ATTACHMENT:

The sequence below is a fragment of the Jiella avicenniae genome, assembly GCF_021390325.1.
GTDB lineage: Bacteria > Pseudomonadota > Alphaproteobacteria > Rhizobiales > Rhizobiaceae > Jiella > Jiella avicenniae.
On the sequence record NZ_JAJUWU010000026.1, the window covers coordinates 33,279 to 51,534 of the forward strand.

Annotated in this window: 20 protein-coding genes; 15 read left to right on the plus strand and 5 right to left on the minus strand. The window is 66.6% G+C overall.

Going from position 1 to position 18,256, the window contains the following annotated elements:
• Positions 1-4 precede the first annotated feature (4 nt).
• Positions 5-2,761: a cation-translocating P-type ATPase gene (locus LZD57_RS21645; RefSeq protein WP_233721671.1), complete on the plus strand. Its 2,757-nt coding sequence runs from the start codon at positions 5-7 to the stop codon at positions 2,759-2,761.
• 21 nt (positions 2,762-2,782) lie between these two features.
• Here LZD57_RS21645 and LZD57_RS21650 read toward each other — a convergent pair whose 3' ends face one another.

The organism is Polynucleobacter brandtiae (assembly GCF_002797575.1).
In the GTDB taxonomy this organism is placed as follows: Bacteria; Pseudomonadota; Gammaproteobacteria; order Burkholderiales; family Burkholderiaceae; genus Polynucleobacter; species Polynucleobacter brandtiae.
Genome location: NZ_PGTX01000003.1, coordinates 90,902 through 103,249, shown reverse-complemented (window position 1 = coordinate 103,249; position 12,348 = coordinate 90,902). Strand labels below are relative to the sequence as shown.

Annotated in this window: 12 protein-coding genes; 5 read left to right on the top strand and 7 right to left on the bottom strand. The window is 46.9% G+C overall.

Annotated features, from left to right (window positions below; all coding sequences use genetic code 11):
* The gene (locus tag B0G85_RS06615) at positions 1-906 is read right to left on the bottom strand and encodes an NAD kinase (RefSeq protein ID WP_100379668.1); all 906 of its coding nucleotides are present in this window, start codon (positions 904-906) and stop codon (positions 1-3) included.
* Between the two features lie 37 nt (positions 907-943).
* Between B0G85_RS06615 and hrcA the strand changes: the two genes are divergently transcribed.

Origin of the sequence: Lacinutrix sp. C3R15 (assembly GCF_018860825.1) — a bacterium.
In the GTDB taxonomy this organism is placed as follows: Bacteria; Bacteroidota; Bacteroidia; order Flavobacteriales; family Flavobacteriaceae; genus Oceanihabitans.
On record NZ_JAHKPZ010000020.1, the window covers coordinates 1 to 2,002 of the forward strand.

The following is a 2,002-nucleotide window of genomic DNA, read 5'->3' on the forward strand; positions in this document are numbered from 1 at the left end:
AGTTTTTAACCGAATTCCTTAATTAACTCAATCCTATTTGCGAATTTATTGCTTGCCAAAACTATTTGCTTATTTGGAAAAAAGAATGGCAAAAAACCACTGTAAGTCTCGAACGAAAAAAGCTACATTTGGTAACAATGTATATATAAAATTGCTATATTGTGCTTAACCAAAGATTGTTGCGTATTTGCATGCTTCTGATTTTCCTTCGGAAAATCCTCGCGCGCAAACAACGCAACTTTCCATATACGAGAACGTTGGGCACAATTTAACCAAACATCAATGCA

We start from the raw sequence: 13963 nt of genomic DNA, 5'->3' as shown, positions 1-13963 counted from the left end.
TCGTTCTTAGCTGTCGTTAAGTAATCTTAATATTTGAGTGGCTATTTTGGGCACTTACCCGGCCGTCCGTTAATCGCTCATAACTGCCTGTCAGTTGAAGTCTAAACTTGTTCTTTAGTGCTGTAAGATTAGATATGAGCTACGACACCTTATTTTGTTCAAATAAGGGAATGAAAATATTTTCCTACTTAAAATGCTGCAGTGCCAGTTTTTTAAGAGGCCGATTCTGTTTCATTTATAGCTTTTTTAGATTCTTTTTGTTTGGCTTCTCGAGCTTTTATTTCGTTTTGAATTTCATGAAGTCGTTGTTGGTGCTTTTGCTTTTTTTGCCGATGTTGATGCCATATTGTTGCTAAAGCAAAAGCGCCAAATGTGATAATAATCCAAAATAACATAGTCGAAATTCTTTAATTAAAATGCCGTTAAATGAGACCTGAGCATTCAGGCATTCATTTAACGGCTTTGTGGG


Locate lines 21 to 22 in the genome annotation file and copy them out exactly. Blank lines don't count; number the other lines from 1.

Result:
The following is a 2,002-nucleotide window of genomic DNA, read 5'->3' on the forward strand; positions in this document are numbered from 1 at the left end:
AGTTTTTAACCGAATTCCTTAATTAACTCAATCCTATTTGCGAATTTATTGCTTGCCAAAACTATTTGCTTATTTGGAAAAAAGAATGGCAAAAAACCACTGTAAGTCTCGAACGAAAAAAGCTACATTTGGTAACAATGTATATATAAAATTGCTATATTGTGCTTAACCAAAGATTGTTGCGTATTTGCATGCTTCTGATTTTCCTTCGGAAAATCCTCGCGCGCAAACAACGCAACTTTCCATATACGAGAACGTTGGGCACAATTTAACCAAACATCAATGCA